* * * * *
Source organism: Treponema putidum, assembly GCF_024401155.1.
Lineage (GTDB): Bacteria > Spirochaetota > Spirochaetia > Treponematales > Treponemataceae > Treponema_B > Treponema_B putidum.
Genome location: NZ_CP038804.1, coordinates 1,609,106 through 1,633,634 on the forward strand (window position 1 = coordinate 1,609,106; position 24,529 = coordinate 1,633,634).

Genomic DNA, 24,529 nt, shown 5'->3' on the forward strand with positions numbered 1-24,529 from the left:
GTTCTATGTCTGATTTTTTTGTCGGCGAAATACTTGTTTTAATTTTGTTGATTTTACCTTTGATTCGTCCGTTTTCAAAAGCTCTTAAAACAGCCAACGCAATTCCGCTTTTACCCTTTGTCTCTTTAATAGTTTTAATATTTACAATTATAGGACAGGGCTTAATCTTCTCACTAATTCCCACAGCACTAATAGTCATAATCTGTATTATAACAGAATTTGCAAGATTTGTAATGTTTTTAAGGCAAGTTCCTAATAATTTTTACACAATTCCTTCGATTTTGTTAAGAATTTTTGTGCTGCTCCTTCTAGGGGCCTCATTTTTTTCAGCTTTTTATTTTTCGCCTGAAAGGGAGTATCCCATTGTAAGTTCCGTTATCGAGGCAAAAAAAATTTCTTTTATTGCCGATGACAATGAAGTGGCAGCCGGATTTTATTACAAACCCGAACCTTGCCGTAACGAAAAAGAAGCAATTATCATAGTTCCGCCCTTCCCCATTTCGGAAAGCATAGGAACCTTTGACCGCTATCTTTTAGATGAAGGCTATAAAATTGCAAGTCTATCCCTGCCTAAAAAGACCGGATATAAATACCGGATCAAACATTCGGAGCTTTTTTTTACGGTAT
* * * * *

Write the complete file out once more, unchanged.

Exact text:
Source organism: Treponema putidum, assembly GCF_024401155.1.
Lineage (GTDB): Bacteria > Spirochaetota > Spirochaetia > Treponematales > Treponemataceae > Treponema_B > Treponema_B putidum.
Genome location: NZ_CP038804.1, coordinates 1,609,106 through 1,633,634 on the forward strand (window position 1 = coordinate 1,609,106; position 24,529 = coordinate 1,633,634).

Genomic DNA, 24,529 nt, shown 5'->3' on the forward strand with positions numbered 1-24,529 from the left:
GTTCTATGTCTGATTTTTTTGTCGGCGAAATACTTGTTTTAATTTTGTTGATTTTACCTTTGATTCGTCCGTTTTCAAAAGCTCTTAAAACAGCCAACGCAATTCCGCTTTTACCCTTTGTCTCTTTAATAGTTTTAATATTTACAATTATAGGACAGGGCTTAATCTTCTCACTAATTCCCACAGCACTAATAGTCATAATCTGTATTATAACAGAATTTGCAAGATTTGTAATGTTTTTAAGGCAAGTTCCTAATAATTTTTACACAATTCCTTCGATTTTGTTAAGAATTTTTGTGCTGCTCCTTCTAGGGGCCTCATTTTTTTCAGCTTTTTATTTTTCGCCTGAAAGGGAGTATCCCATTGTAAGTTCCGTTATCGAGGCAAAAAAAATTTCTTTTATTGCCGATGACAATGAAGTGGCAGCCGGATTTTATTACAAACCCGAACCTTGCCGTAACGAAAAAGAAGCAATTATCATAGTTCCGCCCTTCCCCATTTCGGAAAGCATAGGAACCTTTGACCGCTATCTTTTAGATGAAGGCTATAAAATTGCAAGTCTATCCCTGCCTAAAAAGACCGGATATAAATACCGGATCAAACATTCGGAGCTTTTTTTTACGGTAT